At the last WWDC, Apple announced some changes to CloudKit, the technology that enables an app to sync with iCloud. As many of you know, it was previously impossible for non-Mac App Store apps to sync with iCloud. The changes that Apple made to CloudKit have opened up some really exciting possibilities, and today, we’re happy to announce that we have been able to implement iCloud sync in the AgileBits Store version of 1Password.
1Password uses the CloudKit API to sync your data with iCloud. In OS X 10.10 Yosemite, the CloudKit framework provided by Apple did all the heavy lifting by communicating with Apple’s servers for the app, but it was only available for apps that were codesigned by the Mac App Store. This meant that only the Mac App Store version of 1Password could sync with iCloud.
You can read more about this in the post that Roustem wrote last fall.
CloudKit is still the way that developers access the iCloud database, but Apple has provided a brand new way of accessing their CloudKit servers: CloudKit web services. CloudKit web services allows apps to access CloudKit via a really nice web framework called CloudKit JS. When these changes were announced at WWDC, we were excited to start working with this new framework to see what possibilities it would present. Ultimately, CloudKit JS enabled us to support iCloud sync in our AgileBits Store version of 1Password.
[Update] If you are a Mac app developer, and would like to use AgileCloudSDK so that your app can sync with iCloud, your app must also be in the App Store. Your customers, however, will now be able to choose whichever version they want.
How did we do it?
To make sync as seamless and stable as possible we wanted to make very few changes to the existing sync code in 1Password. We felt the best way to do that was to make a framework that looks and acts like Apple’s native CloudKit framework, but uses the CloudKit web services. This means 1Password can use Apple’s native CloudKit framework in the Mac App Store version, and our new AgileCloudSDK framework in the AgileBits Store version.
In order to talk to Apple’s servers, we needed a mediator. Adam Wulf and I created a class that takes native CloudKit API calls, translates them to web service API calls, and translates the responses back to native Cocoa code. The 1Password sync code is now completely ignorant as to whether it’s connecting to native CloudKit or CloudKit web services. This means that 1Password can find your data in iCloud, whether you’re using the Mac App Store version or the AgileBits Store version. We’re extremely pleased with this outcome!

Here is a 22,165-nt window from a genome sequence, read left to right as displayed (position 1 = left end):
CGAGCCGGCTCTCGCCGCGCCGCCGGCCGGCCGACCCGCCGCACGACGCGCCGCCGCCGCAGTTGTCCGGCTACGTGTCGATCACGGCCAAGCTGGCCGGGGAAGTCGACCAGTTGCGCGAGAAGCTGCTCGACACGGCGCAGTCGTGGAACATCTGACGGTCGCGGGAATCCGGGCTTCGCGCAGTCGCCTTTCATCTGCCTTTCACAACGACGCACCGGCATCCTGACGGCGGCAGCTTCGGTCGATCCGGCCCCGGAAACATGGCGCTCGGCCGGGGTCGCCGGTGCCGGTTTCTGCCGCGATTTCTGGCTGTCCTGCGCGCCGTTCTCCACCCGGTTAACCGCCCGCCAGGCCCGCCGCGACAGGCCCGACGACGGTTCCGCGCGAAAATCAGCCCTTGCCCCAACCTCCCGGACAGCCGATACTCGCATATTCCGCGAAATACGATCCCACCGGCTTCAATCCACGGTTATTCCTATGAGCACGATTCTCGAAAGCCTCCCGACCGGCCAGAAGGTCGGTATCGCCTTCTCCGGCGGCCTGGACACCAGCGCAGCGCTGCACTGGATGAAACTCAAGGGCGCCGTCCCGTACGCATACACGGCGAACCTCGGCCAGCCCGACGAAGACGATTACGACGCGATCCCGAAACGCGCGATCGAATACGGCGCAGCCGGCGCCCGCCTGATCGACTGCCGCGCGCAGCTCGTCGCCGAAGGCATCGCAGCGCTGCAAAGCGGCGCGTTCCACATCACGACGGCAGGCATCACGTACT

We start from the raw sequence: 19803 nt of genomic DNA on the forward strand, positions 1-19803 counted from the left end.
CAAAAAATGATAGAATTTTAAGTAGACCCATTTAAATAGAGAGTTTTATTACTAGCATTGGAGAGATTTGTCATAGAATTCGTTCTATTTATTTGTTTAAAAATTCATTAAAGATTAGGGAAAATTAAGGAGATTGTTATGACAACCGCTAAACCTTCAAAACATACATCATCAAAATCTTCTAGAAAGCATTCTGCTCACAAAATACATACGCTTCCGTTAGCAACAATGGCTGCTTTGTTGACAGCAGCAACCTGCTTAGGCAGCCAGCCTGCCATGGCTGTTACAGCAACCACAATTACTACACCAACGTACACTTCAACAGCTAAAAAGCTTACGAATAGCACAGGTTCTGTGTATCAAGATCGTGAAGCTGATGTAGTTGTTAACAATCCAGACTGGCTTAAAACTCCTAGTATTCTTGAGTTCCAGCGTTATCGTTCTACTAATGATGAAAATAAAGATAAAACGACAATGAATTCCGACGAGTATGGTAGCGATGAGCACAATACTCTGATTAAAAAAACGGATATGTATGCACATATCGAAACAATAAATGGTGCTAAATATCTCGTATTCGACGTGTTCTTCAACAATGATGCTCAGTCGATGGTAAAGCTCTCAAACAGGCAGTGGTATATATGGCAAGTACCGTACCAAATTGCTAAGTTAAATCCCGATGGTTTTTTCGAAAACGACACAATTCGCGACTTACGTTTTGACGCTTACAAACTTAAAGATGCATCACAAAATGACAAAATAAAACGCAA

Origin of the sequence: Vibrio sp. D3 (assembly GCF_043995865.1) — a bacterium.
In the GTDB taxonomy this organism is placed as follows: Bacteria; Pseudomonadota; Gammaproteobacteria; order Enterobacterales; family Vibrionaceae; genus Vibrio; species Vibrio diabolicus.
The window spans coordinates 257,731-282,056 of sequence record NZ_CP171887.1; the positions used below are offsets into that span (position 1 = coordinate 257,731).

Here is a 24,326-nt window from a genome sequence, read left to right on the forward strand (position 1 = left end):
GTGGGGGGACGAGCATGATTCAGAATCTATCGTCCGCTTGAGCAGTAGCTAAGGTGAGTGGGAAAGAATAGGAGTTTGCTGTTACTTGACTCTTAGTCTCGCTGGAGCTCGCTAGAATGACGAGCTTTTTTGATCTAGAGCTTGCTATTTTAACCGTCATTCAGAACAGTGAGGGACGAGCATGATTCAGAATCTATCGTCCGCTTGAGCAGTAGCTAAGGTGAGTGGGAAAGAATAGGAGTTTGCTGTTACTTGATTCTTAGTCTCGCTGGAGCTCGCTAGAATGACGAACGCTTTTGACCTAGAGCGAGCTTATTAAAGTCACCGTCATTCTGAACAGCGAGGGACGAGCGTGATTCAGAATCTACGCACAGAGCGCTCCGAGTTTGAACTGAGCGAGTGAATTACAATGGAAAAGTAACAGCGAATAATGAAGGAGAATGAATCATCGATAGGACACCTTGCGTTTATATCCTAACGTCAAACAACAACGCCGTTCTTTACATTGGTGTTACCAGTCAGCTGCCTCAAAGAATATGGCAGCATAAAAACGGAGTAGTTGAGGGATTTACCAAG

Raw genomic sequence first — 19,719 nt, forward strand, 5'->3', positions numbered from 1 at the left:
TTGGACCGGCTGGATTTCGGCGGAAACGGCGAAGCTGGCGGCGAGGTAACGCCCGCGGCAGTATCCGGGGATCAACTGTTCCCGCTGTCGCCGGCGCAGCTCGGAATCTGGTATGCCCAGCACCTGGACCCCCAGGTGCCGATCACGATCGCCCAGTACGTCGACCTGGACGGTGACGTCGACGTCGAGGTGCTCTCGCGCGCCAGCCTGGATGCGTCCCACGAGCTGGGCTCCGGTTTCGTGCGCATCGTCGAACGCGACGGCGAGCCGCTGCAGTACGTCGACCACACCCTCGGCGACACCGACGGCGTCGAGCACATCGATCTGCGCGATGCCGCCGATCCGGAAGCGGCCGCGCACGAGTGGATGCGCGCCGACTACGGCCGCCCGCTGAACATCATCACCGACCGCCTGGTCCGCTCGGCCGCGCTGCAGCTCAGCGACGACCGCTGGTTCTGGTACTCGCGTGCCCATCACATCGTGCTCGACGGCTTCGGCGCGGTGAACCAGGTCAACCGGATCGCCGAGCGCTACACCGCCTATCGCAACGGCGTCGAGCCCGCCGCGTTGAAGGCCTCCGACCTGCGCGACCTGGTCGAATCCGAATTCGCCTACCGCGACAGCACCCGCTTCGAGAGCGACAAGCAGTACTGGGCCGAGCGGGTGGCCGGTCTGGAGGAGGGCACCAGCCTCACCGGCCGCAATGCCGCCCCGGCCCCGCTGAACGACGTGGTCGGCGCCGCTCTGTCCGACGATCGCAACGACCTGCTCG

From our customers’ point of view, iCloud sync in the AgileBits Store version of 1Password will look a little bit different during the initial setup. CloudKit JS does not use the iCloud settings from OS X, so to authenticate with Apple, 1Password will prompt you to log in to your iCloud account by displaying the iCloud login page in your default web browser. Once you have logged in to your iCloud account, CloudKit web services sends an authentication token back to 1Password, which it then stores (securely, of course). This enables 1Password to sync with iCloud without having to reauthenticate each time. Since the iCloud login for CloudKit JS is completely separate from the iCloud settings in OS X System Preferences, you can even use a completely different iCloud account if you like!
Share the knowledge
One of the challenges we faced when developing this framework was that no one else seemed to be working on this particular problem yet. We want AgileCloudSDK to continue to grow and improve and we can think of no better way to ensure that than to release it as open source. We are currently busy prepping it for release and plan to have more information (including a release date) soon. If you’re interested in learning more about this framework, reach out to us at firstname.lastname@example.org.
To everyone at Apple who worked hard to make this new functionality possible: thank you. You’re awesome.